REACH Regulation Glossary

Intertek provides a glossary of important terms to help our customers understand the complex EU REACH Regulation (EC1907/2006).


A product with a shape, surface or design that determines its function to a greater degree than its chemical composition.


Candidate List
The list of substances created by the ECHA that will be studied for their possible inclusion as Substances of Very High Concern (SVHCs). SVHCs will be subject to authorization under REACH.

Category 1 & 2 carcinogens (Cat 1 & 2)
Substances in these lists will be subject to authorization under REACH. IARC classification system that defines carcinogens as:

  1. definitely carcinogenic to humans
  2. probably or possibly carcinogenic to humans

Carcinogens, Mutagens, Reproductive Toxins (CMRs)
SVHCs which cause cancer, cause damage to genes or are considered reproductively-toxic (i.e. causes either a decrease in fertility or problems with the development of the fetus).

Chemical Safety Report (CSR)
A report based on the chemical safety assessment required for all substances registered in quantities of 10 tonnes or more per year.

A group, usually formed by an industry group, for the purpose of sharing information and costs of REACH.


Any natural or legal person within the EU (including retailers) who stores or places a substance, preparation or article on the market, for third parties.

Downstream User
Any natural or legal person within the EU (other than manufacturers or importers) who use a substance, either on its own or in a preparation, in their industrial or professional activities. Examples include processors, formulators and packagers. Distributors and consumers are not considered downstream users.


European Chemicals Agency (ECHA)
The agency responsible for management of the pre-registration and registration processes associated with REACH. ECHA is based in Helsinki, Finland. Visit:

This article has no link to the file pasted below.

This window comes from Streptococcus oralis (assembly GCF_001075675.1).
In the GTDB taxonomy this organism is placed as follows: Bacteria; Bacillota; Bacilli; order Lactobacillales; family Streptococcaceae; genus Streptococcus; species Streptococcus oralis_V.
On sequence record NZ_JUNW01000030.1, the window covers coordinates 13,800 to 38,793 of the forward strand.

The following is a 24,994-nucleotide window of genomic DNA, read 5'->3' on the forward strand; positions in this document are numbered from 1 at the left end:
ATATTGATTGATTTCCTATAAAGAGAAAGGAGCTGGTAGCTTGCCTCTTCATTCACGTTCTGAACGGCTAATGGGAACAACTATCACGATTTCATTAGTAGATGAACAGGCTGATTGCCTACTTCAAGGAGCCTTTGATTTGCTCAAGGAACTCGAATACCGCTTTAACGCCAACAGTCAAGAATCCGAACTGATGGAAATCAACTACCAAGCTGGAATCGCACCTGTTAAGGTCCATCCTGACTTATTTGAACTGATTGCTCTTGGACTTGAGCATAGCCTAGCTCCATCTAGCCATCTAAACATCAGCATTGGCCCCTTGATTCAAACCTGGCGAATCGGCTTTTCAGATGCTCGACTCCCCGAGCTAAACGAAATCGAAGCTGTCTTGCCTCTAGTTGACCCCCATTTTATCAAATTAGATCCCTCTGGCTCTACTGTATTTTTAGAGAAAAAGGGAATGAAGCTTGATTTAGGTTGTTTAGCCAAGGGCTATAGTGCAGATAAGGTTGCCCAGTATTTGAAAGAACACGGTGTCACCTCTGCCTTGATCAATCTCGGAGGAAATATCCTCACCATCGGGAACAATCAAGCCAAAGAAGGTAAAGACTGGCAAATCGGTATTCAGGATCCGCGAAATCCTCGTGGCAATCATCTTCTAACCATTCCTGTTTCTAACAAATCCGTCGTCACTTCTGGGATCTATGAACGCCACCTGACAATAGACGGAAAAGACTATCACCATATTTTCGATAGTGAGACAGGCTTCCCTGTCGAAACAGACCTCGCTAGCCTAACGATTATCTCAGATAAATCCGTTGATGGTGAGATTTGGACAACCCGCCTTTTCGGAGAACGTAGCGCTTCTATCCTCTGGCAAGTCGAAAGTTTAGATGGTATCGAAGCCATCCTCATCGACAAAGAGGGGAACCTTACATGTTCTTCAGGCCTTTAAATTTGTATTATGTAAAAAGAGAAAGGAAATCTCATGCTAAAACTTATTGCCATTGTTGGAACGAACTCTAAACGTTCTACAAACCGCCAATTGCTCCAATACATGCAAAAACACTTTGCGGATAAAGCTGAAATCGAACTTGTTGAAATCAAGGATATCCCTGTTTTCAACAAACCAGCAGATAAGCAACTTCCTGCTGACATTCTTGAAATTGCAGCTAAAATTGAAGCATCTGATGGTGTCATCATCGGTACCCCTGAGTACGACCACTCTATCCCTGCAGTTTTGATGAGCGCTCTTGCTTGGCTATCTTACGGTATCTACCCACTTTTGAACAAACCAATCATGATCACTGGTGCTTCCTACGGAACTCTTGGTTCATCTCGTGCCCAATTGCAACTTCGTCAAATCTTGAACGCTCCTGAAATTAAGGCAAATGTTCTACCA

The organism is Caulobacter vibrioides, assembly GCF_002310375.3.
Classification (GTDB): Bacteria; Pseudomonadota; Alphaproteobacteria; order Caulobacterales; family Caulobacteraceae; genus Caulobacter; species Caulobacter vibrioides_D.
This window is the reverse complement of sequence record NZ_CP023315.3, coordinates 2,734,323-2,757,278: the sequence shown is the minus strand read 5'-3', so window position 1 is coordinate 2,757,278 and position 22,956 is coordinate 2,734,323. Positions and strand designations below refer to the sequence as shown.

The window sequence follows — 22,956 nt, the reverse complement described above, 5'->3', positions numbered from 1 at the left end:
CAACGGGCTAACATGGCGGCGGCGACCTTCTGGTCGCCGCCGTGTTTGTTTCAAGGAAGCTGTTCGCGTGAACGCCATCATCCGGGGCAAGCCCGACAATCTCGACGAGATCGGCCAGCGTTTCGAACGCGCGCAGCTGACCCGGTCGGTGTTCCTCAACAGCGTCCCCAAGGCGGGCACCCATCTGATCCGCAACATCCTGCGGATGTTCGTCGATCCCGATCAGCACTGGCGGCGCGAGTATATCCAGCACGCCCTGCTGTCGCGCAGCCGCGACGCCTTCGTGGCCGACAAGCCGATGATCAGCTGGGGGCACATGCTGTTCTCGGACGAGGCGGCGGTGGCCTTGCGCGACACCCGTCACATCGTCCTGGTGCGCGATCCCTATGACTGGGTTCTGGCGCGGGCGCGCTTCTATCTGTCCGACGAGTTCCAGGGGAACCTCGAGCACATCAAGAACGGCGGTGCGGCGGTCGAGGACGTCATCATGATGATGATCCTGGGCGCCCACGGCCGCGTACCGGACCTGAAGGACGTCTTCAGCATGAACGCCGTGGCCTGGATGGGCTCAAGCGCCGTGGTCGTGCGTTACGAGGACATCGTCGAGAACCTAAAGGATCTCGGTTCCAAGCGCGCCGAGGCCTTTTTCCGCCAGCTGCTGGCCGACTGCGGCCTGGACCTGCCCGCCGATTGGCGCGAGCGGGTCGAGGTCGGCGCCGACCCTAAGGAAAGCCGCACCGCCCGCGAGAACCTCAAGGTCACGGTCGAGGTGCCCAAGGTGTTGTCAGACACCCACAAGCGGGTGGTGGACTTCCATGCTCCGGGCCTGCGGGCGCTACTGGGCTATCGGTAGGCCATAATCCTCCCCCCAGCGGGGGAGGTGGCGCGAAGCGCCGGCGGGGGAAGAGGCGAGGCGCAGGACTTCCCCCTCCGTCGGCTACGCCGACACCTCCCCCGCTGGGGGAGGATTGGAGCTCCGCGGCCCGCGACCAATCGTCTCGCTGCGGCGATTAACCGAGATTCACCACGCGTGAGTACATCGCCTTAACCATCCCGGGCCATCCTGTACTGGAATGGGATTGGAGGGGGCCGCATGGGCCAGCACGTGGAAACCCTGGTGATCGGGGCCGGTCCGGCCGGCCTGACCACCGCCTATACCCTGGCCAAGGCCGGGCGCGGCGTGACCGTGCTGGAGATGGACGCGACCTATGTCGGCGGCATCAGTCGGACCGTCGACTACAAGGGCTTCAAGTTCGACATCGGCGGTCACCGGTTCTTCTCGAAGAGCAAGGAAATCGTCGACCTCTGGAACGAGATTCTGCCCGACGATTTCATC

Extended Safety Data Sheet (eSDS)
An eSDS is required for dangerous or PBT/vPvB substances manufactured or imported at >10 tonnes per annum. They include more extensive hazard assessment information.


Any natural or legal person within the EU that is responsible for importing a product. This includes physically bringing products into the EU. Placing on the market is not required. A non-EU manufacturer can take on the responsibility of an importer by assigning an Only Representative.

Intentional release
A substance is intended to be released when:

  • The release is essential for the end use function of the article or when the article would not work efficiently without the release, Examples: release of perfume of potpourri, wet wipes
  • The release contributes to a secondary function or is an added value of the article which is not directly connected to the end use function. Example: perfumed eraser



Any natural or legal person within the EU that manufactures a substance in the EU. This includes production or extraction of substances in the natural state A non-EU manufacturer can take on the responsibility of an importer by assigning an Only Representative.


The requirement to notify the Agency of SVHCs contained within articles produced or imported into the EU. 


Only Representative